A man sits in his house that no longer has a roof or windows, worrying about how to prepare his home for winter ahead.

A brother and sister happily read the children’s Bible that Mission Without Borders gave them They live in Kherson region, an area that was occupied by Russian troops and relentlessly shelled, destroying critical infrastructure to leave residents without electricity, water supply or heating.

The hands of an elderly, disabled lady in the village of Luch in the Kherson region, a community that has been almost totally destroyed by bombs and rockets.

Eyes tightly shut, a bombed-out car the backdrop, a woman leans onto her cane and prays to the Lord, together with her neighbours.

A woman weeps outside her apartment block in the region of Kherson, unable to understand how such atrocities can be committed, and wondering how her community will recover from the tragedies it has suffered.

A classroom in a school in the Kherson region that was severely damaged by Russian air strikes. Across Ukraine 2,621 educational institutions have been damaged, and 424 have been totally destroyed. making it is impossible to resume classes in them.

Artem, 15, sits in the room that used to be his classroom in Kherson region. Around two-thirds of Ukraine's 5.7 million children are now displaced, and continual electricity blackouts and poverty affect children’s ability to access online classwork.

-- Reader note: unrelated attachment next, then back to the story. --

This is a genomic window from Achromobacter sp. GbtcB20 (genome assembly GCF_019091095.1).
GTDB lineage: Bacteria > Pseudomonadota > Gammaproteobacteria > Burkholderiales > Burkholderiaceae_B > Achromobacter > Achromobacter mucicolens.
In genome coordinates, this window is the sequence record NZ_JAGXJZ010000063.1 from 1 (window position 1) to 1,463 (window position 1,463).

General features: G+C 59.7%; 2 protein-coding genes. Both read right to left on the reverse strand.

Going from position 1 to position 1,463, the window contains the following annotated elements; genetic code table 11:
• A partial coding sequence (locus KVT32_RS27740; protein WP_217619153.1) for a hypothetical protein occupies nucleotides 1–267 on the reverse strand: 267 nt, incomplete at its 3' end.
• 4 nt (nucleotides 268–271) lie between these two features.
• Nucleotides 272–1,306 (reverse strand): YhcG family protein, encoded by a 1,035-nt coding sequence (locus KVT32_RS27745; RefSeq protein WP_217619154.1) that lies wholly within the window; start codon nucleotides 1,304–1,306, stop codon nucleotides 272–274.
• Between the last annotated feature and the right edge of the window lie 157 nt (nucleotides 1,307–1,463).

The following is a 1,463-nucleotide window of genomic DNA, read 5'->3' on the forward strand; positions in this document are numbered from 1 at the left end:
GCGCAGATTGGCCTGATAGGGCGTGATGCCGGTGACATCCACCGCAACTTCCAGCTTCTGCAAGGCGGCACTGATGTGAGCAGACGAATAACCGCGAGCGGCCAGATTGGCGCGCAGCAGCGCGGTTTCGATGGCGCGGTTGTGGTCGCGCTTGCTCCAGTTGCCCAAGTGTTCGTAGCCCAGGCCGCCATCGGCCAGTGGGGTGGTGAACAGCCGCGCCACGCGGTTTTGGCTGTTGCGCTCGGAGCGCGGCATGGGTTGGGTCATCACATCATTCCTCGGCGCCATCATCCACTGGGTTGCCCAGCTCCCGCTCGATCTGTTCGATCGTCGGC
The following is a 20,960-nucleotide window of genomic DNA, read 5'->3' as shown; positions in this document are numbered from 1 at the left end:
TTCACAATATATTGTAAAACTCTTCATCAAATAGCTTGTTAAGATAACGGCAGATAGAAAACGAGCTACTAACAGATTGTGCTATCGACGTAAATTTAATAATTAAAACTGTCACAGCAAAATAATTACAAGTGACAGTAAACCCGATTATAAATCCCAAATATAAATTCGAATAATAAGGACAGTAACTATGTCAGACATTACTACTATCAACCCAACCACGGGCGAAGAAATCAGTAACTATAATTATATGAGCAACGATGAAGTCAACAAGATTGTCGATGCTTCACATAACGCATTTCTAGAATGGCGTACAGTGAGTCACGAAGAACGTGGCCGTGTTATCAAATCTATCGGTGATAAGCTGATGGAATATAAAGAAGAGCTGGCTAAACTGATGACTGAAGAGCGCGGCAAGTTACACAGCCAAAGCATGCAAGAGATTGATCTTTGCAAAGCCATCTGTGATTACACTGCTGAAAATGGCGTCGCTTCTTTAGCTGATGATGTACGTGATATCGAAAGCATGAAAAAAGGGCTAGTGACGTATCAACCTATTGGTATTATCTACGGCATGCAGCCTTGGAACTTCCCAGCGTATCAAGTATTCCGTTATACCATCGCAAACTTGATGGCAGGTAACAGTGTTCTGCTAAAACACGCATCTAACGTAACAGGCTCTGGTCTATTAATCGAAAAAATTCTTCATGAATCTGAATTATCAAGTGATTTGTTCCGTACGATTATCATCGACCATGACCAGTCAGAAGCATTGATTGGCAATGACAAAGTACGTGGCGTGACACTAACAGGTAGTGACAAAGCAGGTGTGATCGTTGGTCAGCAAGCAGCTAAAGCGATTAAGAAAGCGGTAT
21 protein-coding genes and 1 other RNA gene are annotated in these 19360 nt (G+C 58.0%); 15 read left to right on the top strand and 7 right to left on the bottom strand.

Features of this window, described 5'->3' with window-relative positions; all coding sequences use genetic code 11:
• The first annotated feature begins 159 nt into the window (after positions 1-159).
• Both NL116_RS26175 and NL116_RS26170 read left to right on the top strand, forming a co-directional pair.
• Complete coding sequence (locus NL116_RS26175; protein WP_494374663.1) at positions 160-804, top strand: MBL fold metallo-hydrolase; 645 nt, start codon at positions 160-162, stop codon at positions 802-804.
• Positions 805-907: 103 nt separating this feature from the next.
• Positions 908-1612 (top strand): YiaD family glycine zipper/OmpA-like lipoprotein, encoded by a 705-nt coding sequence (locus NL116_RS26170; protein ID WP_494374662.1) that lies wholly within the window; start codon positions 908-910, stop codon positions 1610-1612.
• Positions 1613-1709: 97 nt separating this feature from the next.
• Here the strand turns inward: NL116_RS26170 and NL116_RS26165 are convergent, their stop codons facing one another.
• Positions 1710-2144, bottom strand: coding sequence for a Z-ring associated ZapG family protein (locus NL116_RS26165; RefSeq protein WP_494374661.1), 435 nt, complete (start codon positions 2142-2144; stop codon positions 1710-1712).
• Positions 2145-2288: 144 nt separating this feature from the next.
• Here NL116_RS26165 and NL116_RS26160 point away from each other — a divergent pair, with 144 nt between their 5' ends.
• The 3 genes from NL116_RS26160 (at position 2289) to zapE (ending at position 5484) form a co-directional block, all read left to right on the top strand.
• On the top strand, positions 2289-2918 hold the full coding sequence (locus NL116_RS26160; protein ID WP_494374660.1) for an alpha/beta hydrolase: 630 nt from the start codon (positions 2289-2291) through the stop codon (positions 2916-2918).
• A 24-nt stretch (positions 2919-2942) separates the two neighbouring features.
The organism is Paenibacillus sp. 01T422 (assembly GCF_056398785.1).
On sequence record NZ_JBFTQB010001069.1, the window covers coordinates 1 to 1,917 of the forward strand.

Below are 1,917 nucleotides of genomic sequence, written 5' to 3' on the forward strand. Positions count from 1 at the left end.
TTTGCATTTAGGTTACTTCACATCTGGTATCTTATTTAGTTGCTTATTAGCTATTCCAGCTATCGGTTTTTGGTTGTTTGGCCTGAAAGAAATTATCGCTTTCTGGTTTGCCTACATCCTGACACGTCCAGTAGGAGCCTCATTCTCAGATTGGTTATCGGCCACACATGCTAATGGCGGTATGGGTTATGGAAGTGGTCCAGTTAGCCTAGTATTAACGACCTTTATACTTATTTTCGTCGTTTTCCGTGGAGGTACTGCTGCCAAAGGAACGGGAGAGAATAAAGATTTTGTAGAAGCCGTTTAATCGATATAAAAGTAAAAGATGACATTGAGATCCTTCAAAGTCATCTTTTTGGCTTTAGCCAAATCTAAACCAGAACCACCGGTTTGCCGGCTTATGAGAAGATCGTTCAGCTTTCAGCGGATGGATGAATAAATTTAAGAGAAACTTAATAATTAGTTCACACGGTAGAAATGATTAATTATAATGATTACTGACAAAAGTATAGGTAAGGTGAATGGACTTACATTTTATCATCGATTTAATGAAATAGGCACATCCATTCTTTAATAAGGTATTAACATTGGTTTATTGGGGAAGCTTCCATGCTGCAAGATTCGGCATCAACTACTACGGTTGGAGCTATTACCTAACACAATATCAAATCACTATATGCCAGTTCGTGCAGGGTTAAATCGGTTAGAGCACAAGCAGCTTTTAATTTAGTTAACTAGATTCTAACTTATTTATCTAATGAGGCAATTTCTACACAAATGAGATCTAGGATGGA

Ruslan, 14, is writing to words "Glory to Ukraine" on the chalk board of a destroyed school in Kherson region. For children affected by war, school is critical in providing them with a safe space and a sense of routine, as well as ensuring they don’t pay a lifelong price for missed education.

Locals in Kherson receiving hot tea made from volunteers. The hot drinks and meals were particularly welcome because the water supply, electricity, gas and communications infrastructure were destroyed by Russian troops before they abandoned the town.

This apartment block in Lyman, Kharkiv region, was severely damaged and burned, but people are still attempting to live in sections of it. There is no electricity, gas or water: residents cook outside with firewood and take water from stands, sleeping in makeshift beds in basements.

A sunset behind a scene of a house and yard, once someone’s cherished home, now totally destroyed. As one resident explained: “One bomb ruined everything I carefully gathered and built just to live a normal life. What should I do now?”

In this cold cellar in a family’s home in Krasne, the thin mattress under the bed is where a little girl plays and draws fairy tale pictures to distract herself from the bombs exploding close by.

Kateryna and Sasha’s father was killed by a missile in August 2022. Sasha’s mother explains, “Sometimes he acts as though his father is still here. He’ll sometimes ask the others to be quiet because father is sleeping.”

A Mission Without Borders summer camp held in Voloshky, Ukraine, provided some much needed fun for children whose parents are serving on the front line, in the army, police, fire service and rescue units. Some of their parents had already been killed.